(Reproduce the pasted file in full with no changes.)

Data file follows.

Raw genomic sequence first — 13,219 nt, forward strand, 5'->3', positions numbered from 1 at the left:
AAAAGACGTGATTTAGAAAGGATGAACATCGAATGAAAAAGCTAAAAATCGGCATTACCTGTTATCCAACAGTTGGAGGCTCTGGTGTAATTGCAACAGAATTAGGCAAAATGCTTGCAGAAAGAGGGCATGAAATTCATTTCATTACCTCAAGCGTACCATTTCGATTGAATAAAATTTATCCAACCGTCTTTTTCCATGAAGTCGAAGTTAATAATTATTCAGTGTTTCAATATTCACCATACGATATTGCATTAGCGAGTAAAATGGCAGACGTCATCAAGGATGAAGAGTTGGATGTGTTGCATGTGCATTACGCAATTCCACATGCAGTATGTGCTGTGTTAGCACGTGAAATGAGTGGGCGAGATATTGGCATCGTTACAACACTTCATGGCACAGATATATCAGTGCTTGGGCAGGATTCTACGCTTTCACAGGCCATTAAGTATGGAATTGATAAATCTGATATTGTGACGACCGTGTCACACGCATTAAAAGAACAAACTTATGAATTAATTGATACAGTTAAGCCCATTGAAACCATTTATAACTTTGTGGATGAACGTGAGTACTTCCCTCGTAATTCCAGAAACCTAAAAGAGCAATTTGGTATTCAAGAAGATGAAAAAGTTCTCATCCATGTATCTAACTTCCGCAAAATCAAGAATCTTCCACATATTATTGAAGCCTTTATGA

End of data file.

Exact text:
Raw genomic sequence first — 13,219 nt, forward strand, 5'->3', positions numbered from 1 at the left:
AAAAGACGTGATTTAGAAAGGATGAACATCGAATGAAAAAGCTAAAAATCGGCATTACCTGTTATCCAACAGTTGGAGGCTCTGGTGTAATTGCAACAGAATTAGGCAAAATGCTTGCAGAAAGAGGGCATGAAATTCATTTCATTACCTCAAGCGTACCATTTCGATTGAATAAAATTTATCCAACCGTCTTTTTCCATGAAGTCGAAGTTAATAATTATTCAGTGTTTCAATATTCACCATACGATATTGCATTAGCGAGTAAAATGGCAGACGTCATCAAGGATGAAGAGTTGGATGTGTTGCATGTGCATTACGCAATTCCACATGCAGTATGTGCTGTGTTAGCACGTGAAATGAGTGGGCGAGATATTGGCATCGTTACAACACTTCATGGCACAGATATATCAGTGCTTGGGCAGGATTCTACGCTTTCACAGGCCATTAAGTATGGAATTGATAAATCTGATATTGTGACGACCGTGTCACACGCATTAAAAGAACAAACTTATGAATTAATTGATACAGTTAAGCCCATTGAAACCATTTATAACTTTGTGGATGAACGTGAGTACTTCCCTCGTAATTCCAGAAACCTAAAAGAGCAATTTGGTATTCAAGAAGATGAAAAAGTTCTCATCCATGTATCTAACTTCCGCAAAATCAAGAATCTTCCACATATTATTGAAGCCTTTATGA